Mt. Rushmore, Black Hills & Badlands
Sep 30, 2008
|We left Deadwood Saturday morning for the hour and a half drive south through the Black Hills and to Custer State Park. I didn’t really know what to expect - why do they call them the Black Hills? Are they made of charcoal…volcanic ash?? None of the above. In fact they’re really not black - they’re dark green from the deeply forested Ponderosa Pines with some oak, ash and birch. For the Boise locals, think of it like McCall only more dense, with a little extra granite that protrudes from time to time.
Custer State Park
We were headed for Custer State Park without reservations thinking this time of year would be easy to get in. WRONG… turns out this weekend was the Buffalo Roundup Days with crafts festivals, chili feeds (buffalo of course) and a kazillion people. The park is 27,000 acres and I’m sure we must have drove 10,000 of those before we got what must have been the last spot - no hookups so we dry camped for 3 nights.
We got settled and took the Buddy scooter to the art festival. While there we (I) hit the booth that had the homemade pies and shared a table with a nice native American who told us to be sure to go to the Buffalo Roundup Monday morning. ‘The gates open at 6:30a.m. but you better be there by 4:30am. WHAT?? The excitement on Barb’s face told me I better not complain and oh well - it’s a once in a lifetime experience. They were to herd over a thousand buffalo and where would we ever see that again?
Sunday we decided to take in Mt. Rushmore to leave Monday free for that early morning call to the buffalo roundup. It was 28 miles through the Black Hills so we decided not to take the Buddy scooter, although after a few miles I wished we would have. The area is thick with tunnels and at one point the road split so we had just one little lane but the scenery was breathtaking.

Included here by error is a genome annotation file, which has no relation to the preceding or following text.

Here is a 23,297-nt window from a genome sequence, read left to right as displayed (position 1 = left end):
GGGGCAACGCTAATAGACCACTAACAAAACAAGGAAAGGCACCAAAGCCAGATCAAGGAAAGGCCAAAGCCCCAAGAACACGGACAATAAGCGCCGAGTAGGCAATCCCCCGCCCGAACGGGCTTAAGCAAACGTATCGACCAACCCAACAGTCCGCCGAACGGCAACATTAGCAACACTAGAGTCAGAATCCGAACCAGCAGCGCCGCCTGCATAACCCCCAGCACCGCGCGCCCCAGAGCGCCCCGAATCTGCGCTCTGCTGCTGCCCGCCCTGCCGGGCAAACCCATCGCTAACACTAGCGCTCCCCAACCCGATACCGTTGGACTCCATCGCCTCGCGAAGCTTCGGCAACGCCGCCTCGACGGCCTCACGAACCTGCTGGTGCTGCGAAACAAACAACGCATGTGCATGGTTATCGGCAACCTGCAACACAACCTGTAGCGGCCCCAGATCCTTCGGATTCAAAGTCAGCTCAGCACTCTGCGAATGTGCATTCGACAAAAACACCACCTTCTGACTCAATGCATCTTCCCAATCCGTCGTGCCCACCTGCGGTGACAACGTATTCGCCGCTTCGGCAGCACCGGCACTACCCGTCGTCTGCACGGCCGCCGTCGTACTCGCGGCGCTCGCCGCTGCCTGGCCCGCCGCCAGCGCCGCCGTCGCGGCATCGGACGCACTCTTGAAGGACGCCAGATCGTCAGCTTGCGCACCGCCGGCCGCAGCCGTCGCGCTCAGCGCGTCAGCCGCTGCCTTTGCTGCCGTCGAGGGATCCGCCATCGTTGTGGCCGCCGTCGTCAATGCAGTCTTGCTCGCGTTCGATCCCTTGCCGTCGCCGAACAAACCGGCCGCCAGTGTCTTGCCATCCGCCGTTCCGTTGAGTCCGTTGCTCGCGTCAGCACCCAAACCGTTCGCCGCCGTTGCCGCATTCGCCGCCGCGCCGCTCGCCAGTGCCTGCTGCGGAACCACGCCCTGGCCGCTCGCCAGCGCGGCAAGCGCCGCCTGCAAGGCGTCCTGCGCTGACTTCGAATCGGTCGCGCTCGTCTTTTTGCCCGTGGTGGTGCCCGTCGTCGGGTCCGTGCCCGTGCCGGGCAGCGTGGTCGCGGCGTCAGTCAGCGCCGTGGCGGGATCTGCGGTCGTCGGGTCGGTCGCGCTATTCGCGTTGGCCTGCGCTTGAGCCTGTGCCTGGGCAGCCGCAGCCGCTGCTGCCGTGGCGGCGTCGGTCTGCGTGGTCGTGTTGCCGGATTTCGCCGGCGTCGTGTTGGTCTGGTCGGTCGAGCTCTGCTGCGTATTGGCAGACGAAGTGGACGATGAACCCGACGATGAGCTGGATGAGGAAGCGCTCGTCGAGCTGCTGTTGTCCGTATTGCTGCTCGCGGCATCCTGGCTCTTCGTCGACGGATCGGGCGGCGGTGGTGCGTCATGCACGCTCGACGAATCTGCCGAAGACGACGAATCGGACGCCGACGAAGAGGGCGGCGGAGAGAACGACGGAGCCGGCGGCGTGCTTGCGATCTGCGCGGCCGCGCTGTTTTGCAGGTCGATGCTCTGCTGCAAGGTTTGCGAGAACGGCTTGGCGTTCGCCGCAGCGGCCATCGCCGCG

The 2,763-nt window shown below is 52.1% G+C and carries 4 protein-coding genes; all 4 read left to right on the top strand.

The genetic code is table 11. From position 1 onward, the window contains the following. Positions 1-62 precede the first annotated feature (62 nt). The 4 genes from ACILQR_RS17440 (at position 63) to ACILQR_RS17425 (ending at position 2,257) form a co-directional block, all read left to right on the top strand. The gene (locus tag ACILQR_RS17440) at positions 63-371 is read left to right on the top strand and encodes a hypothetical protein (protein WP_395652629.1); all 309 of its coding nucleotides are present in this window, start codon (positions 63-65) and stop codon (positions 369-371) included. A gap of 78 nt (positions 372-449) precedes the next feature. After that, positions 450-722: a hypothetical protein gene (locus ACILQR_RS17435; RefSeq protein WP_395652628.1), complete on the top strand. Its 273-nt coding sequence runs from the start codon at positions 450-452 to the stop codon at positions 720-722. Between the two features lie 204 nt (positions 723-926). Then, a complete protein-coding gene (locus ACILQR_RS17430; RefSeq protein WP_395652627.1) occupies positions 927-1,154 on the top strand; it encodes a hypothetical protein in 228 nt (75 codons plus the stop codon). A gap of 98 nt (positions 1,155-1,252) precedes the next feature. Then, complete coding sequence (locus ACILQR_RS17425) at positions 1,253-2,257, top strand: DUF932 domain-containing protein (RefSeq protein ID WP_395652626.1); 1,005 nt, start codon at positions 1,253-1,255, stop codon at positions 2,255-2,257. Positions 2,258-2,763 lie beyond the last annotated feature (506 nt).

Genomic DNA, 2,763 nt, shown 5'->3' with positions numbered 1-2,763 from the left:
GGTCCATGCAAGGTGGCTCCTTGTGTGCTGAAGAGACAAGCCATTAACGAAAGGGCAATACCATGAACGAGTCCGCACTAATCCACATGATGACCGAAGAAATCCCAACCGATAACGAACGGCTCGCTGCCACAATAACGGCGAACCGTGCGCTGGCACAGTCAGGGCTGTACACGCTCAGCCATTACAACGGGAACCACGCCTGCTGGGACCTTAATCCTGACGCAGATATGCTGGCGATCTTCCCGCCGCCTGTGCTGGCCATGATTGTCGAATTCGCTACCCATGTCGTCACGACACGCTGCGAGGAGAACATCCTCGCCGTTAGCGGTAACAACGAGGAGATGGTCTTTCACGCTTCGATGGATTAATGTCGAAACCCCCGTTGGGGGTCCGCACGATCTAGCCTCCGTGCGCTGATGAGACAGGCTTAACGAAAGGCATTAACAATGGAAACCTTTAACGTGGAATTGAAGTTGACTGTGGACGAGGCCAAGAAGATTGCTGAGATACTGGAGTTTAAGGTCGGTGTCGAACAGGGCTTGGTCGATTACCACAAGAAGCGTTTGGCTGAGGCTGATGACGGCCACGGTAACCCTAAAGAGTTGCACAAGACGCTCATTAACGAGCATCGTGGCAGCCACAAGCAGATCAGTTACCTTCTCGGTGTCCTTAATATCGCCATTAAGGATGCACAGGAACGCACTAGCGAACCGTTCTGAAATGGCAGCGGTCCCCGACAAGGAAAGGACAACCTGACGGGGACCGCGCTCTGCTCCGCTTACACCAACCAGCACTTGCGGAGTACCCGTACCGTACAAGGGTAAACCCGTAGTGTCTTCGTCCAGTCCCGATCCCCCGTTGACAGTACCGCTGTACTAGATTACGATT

We arrived at Mt. Rushmore around noon and even though it was Sunday there were only a few people there so we just took our time and hit the museum on site and took the usual pictures. We were disappointed that our National Parks Pass did not cover entrance here.
From the museum you get an appreciation for what we Americans can really accomplish when we put our minds to it. The sculpting of the monument was no easy task but they felt they had a mission to make it happen.
On to Crazy Horse memorial. We hadn’t even heard of this one until about three months ago while coming across a TV special. Once again, the National Parks pass was not honored.
Not to be outdone, the Indians felt they too wanted a memorial. Crazy Horse was born on Rapid Creek in 1842. While at Fort Robinson, Nebraska, under a flag of truce, he was stabbed in the back by an American soldier and died September 6, 1877 at the age of 35.
We took pictures of the unfinished memorial and then had lunch at the visitors center. As we were leaving, there were a couple of Dakota Indians in full dress about ready to perform a sacred dance on the outdoor stage so we grabbed a front row seat. It was once again breathtaking with the memorial behind them.
Once again, this event was one of those treasures we came upon by accident. Not wanting to miss it, we set our alarms for 3:30am Monday morning and with our clothes and blankets all laid out we hopped in the truck and tried not to wake anyone.
It was about a 15 mile drive to the north viewing area we had chosen where people would be lined up at the gates. As it turns out, I don’t think we had to get up quite so early - we were probably the 10th car in line and it was total darkness as the cars just waited for the gate to open.